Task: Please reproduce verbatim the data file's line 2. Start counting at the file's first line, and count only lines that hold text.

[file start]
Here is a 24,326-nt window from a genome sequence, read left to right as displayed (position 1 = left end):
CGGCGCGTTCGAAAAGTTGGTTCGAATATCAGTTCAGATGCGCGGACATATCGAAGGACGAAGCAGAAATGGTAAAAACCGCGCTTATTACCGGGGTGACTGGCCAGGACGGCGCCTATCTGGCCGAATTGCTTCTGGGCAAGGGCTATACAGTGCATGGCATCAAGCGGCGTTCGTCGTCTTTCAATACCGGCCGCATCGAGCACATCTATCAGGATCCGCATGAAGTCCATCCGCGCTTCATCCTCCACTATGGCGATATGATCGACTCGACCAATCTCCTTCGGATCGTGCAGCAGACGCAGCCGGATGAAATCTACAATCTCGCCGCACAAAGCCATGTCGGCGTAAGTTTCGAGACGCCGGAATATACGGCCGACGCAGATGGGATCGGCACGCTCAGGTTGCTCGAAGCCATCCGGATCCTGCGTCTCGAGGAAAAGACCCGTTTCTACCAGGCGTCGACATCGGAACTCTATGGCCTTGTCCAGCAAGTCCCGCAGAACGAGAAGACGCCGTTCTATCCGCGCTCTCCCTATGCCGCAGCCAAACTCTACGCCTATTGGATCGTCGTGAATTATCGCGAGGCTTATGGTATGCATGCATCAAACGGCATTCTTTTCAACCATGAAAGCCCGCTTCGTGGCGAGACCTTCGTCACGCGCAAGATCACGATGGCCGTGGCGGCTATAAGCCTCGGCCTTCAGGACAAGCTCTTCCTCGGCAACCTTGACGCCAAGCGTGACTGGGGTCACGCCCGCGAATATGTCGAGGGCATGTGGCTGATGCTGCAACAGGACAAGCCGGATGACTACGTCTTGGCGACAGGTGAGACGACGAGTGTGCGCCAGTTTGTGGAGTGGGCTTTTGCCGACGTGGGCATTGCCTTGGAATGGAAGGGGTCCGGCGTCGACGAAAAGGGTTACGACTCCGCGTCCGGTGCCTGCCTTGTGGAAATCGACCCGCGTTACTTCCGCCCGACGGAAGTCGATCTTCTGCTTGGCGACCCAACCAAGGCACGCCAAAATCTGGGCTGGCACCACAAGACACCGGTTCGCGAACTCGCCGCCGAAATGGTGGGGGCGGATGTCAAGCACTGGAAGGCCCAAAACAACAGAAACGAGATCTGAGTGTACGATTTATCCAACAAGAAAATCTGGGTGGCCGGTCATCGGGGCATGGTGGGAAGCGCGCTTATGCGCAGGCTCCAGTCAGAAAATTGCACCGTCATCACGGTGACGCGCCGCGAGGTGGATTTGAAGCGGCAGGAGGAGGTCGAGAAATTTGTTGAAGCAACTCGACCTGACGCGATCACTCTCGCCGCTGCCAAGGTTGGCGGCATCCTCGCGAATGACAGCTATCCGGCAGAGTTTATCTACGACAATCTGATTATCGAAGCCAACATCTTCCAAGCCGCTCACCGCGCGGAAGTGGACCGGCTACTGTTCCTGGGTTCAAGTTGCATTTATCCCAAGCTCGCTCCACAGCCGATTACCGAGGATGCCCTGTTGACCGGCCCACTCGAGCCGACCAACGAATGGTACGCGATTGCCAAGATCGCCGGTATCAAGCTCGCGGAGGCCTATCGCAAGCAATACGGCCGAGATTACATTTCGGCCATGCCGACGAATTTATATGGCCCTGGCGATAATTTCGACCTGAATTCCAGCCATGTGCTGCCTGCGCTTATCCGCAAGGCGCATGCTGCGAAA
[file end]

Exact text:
CGGCGCGTTCGAAAAGTTGGTTCGAATATCAGTTCAGATGCGCGGACATATCGAAGGACGAAGCAGAAATGGTAAAAACCGCGCTTATTACCGGGGTGACTGGCCAGGACGGCGCCTATCTGGCCGAATTGCTTCTGGGCAAGGGCTATACAGTGCATGGCATCAAGCGGCGTTCGTCGTCTTTCAATACCGGCCGCATCGAGCACATCTATCAGGATCCGCATGAAGTCCATCCGCGCTTCATCCTCCACTATGGCGATATGATCGACTCGACCAATCTCCTTCGGATCGTGCAGCAGACGCAGCCGGATGAAATCTACAATCTCGCCGCACAAAGCCATGTCGGCGTAAGTTTCGAGACGCCGGAATATACGGCCGACGCAGATGGGATCGGCACGCTCAGGTTGCTCGAAGCCATCCGGATCCTGCGTCTCGAGGAAAAGACCCGTTTCTACCAGGCGTCGACATCGGAACTCTATGGCCTTGTCCAGCAAGTCCCGCAGAACGAGAAGACGCCGTTCTATCCGCGCTCTCCCTATGCCGCAGCCAAACTCTACGCCTATTGGATCGTCGTGAATTATCGCGAGGCTTATGGTATGCATGCATCAAACGGCATTCTTTTCAACCATGAAAGCCCGCTTCGTGGCGAGACCTTCGTCACGCGCAAGATCACGATGGCCGTGGCGGCTATAAGCCTCGGCCTTCAGGACAAGCTCTTCCTCGGCAACCTTGACGCCAAGCGTGACTGGGGTCACGCCCGCGAATATGTCGAGGGCATGTGGCTGATGCTGCAACAGGACAAGCCGGATGACTACGTCTTGGCGACAGGTGAGACGACGAGTGTGCGCCAGTTTGTGGAGTGGGCTTTTGCCGACGTGGGCATTGCCTTGGAATGGAAGGGGTCCGGCGTCGACGAAAAGGGTTACGACTCCGCGTCCGGTGCCTGCCTTGTGGAAATCGACCCGCGTTACTTCCGCCCGACGGAAGTCGATCTTCTGCTTGGCGACCCAACCAAGGCACGCCAAAATCTGGGCTGGCACCACAAGACACCGGTTCGCGAACTCGCCGCCGAAATGGTGGGGGCGGATGTCAAGCACTGGAAGGCCCAAAACAACAGAAACGAGATCTGAGTGTACGATTTATCCAACAAGAAAATCTGGGTGGCCGGTCATCGGGGCATGGTGGGAAGCGCGCTTATGCGCAGGCTCCAGTCAGAAAATTGCACCGTCATCACGGTGACGCGCCGCGAGGTGGATTTGAAGCGGCAGGAGGAGGTCGAGAAATTTGTTGAAGCAACTCGACCTGACGCGATCACTCTCGCCGCTGCCAAGGTTGGCGGCATCCTCGCGAATGACAGCTATCCGGCAGAGTTTATCTACGACAATCTGATTATCGAAGCCAACATCTTCCAAGCCGCTCACCGCGCGGAAGTGGACCGGCTACTGTTCCTGGGTTCAAGTTGCATTTATCCCAAGCTCGCTCCACAGCCGATTACCGAGGATGCCCTGTTGACCGGCCCACTCGAGCCGACCAACGAATGGTACGCGATTGCCAAGATCGCCGGTATCAAGCTCGCGGAGGCCTATCGCAAGCAATACGGCCGAGATTACATTTCGGCCATGCCGACGAATTTATATGGCCCTGGCGATAATTTCGACCTGAATTCCAGCCATGTGCTGCCTGCGCTTATCCGCAAGGCGCATGCTGCGAAA